Inferno Pool is easy to play, but ridiculously difficult to play well. Pool has always been a game that showcases hard-earned skills. If you want to earn these skills, you'll have to fight hard for them, much like if you were to play the real thing. You'll have to get used to making bank shots on the fly, and you'll also need to make your plans for the next shot while you're still watching your current shot unfold.

For those of you who buy Inferno Pool to dig into the multiplayer component, I have two words for you: get good. There are people online who, suffice to say, know what they're doing. My first game of Inferno Pool was over in just under a minute, and I was left blinking at the screen in awe of just how badly I had gotten my ass kicked. If you don't want to feel like that, spend some time in Practice mode against some bots. You can crank the difficulty level up and observe how they play.

Inferno Pool's replay value depends on how you want to play it. If you purchase it for its single player content, you'll almost immediately regret the decision. There's just not that much to do offline. You can play against bots, but seriously, who does that for anything other than practice for the real thing?

Game Mechanics:
Inferno Pool's controls will take some time to get used to, but they'll take forever to master. There's so much that you can do, but the time you often have to use whatever skills you have is often on the short side. Still, it's always rewarding to learn the ropes to a game with a tough learning curve.

To begin, you have full control of the cue stick. The Left Analog Stick aims your shot, and it also projects a hint line of sorts that is very necessary, given the pace of the gameplay. The effectiveness of the aiming line is heavily affected by how well you play. Playing well and going into Inferno Mode will make it more effective (as well as reward you with extra pocketed balls). If you only use the Left Analog Stick for aiming, you'll find the controls to be extremely loose. Fortunately, holding down the (L2) button will give you the ability to make fine adjustments to your projected shot. Holding down the (L1) button adjusts your vertical aiming; this is useful for showboats who like to make tricky Jump Shots.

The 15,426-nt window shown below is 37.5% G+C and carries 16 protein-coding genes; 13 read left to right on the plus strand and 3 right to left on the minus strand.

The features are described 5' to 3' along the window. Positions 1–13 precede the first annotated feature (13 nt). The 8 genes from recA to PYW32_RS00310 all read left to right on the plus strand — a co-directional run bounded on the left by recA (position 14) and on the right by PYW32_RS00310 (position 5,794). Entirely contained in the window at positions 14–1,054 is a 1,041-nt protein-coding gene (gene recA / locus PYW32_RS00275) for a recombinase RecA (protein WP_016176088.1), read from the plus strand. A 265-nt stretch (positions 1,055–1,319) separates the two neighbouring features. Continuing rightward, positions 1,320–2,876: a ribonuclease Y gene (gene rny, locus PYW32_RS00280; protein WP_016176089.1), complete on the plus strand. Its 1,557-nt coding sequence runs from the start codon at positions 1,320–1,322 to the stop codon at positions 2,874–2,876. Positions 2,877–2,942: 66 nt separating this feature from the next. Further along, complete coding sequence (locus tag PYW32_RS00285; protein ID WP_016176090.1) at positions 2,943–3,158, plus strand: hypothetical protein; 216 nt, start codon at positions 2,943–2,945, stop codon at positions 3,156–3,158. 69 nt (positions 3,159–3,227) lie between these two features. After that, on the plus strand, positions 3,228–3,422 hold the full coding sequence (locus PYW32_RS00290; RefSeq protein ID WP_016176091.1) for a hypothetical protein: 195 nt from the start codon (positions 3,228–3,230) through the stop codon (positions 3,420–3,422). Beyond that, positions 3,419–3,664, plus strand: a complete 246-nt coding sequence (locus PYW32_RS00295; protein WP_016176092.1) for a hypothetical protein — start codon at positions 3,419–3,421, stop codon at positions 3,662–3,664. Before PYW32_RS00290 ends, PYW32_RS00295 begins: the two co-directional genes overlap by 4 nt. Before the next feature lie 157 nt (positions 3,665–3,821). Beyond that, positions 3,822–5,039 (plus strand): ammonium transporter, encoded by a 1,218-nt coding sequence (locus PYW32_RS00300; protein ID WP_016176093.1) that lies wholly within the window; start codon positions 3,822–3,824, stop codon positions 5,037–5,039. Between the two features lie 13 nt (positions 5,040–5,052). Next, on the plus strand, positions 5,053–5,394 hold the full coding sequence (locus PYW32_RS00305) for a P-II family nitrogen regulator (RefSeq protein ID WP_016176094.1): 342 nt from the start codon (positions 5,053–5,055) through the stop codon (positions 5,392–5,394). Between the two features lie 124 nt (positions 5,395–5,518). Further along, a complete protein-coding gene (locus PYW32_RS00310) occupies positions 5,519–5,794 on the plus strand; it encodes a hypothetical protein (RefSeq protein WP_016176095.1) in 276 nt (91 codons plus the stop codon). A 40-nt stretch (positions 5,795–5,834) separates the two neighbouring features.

As I mentioned earlier, what makes Inferno Pool so special is the Ballzooka. You can contract or expand the Ballzooka with a click of the (R3) button; contracting the Ballzooka leaves the dispersal of pocketed balls up to the computer, while expanding it allows you to store and fire them off manually. Here's how it works: every player in a game is assigned color-coded pool balls. The colors are green, blue, magenta, and red. Sound familiar? Yes, every player's pool balls correspond to a face button on the controller. If the player with green pool balls is on the verge of clearing his table and you have a full Ballzooka, holding down the (Triangle) button will send them all his way. Fortunately, this approach doesn't fall prey to what I call "the Mario Kart effect." By that, I mean the Ballzooka doesn't reward players who suck with an item that can potentially turn the tide of the game. You have to work for a full Ballzooka. If it's any consolation to players who aren't any good, it's not likely that you'll be the target of your opponents' Ballzookas. I really like the idea of the Ballzooka; it gives the entire game a "screw-your-neighbor" feel to it, which is always great for multiplayer.

If you're looking for a good single player game, Inferno Pool will leave you very cold. However, if you're looking for a fun and fresh multiplayer experience, Inferno Pool delivers on that front.

-FenixDown, GameVortex Communications
AKA Jon Carlos